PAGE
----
Monday, July 5, 2010


Bought it yesterday, completed it today. Want the short version? Don't buy it at full price. It's competent, even cool, but in no way worth $50. Want the long version? Here we go:
First thing's first, for all you eye-candy lovers: this game looks pretty good. Usually. It's pretty much on par with any good title made after Bioshock. The effects are pretty, the lighting's good, and the atmosphere is pretty creepy. There is a huge problem though. Texture load-in is pathetic. I don't know if it's just hugely delayed, or if there was a failure altogether, but in pretty much every area there was at least one texture that didn't load in 15-20 seconds of me looking directly at it. I gave up waiting shortly thereafter.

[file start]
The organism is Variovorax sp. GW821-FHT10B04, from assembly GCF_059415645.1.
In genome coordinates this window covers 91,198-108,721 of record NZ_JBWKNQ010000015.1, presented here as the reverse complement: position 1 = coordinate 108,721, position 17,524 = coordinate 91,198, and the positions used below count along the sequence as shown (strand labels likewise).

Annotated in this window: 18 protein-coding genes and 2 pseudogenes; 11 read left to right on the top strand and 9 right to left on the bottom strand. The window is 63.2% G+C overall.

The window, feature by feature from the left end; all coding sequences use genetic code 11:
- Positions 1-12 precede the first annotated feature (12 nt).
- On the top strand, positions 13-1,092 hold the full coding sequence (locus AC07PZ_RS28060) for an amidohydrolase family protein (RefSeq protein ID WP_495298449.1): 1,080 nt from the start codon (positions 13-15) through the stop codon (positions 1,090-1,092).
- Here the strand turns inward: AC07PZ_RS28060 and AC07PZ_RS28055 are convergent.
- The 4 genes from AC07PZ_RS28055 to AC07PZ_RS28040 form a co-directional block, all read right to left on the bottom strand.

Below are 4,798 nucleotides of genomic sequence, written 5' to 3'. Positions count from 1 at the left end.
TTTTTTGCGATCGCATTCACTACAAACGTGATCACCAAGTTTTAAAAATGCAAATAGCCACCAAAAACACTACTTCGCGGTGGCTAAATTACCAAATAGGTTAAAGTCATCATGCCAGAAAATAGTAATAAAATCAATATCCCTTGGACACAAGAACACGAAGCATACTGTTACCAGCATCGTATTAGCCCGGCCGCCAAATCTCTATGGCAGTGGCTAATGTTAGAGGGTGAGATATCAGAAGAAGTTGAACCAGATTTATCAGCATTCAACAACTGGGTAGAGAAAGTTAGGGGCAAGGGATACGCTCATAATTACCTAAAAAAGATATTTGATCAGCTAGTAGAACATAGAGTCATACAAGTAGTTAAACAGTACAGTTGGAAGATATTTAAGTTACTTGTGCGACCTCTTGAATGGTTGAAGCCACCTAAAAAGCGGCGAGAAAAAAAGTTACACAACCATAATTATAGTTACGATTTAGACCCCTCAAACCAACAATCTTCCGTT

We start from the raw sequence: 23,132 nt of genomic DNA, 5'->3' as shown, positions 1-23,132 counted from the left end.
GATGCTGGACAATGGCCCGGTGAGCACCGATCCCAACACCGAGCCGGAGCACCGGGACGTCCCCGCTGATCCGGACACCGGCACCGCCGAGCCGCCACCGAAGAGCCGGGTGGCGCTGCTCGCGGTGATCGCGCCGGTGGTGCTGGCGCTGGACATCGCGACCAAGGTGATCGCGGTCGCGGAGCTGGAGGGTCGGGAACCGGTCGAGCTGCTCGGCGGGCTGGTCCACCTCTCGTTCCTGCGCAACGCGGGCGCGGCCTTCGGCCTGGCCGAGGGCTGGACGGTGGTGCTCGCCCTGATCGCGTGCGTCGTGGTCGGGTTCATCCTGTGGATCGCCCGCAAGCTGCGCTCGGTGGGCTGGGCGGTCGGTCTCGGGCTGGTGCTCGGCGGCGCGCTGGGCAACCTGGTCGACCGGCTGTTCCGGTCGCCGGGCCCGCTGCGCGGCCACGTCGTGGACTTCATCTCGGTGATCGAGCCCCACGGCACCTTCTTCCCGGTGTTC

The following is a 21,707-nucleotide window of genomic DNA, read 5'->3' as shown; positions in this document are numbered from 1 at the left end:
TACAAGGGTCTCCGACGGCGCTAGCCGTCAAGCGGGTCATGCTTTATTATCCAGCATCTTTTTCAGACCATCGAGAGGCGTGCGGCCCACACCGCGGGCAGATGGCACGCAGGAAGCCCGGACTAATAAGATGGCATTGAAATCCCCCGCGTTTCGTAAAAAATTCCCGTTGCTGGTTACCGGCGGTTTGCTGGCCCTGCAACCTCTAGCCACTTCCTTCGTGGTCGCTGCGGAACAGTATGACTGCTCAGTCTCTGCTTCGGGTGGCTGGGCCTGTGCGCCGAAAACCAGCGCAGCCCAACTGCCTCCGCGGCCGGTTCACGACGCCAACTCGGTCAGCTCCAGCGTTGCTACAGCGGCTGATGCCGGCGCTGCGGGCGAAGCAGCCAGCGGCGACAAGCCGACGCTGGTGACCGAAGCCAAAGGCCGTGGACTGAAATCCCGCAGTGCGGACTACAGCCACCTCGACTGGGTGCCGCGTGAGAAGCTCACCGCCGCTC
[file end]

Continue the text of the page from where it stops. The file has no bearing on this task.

Sound use is pretty good. Music's never intrusive during regular play, enemies shout (though a little repetitively by the end), it's not terrible. Except that I had my system volume at 100%, and my speakers at 100%, and I *still* had trouble making out actual dialogue. And when the plot and backstory are advanced mostly through audio logs, not being able to clearly make out dialogue is a bit of a problem. The only audio options available were Background Music and Sound Effects, so playing with those didn't help. Headphones might have, so if you play in a noisy environment, keep that in mind.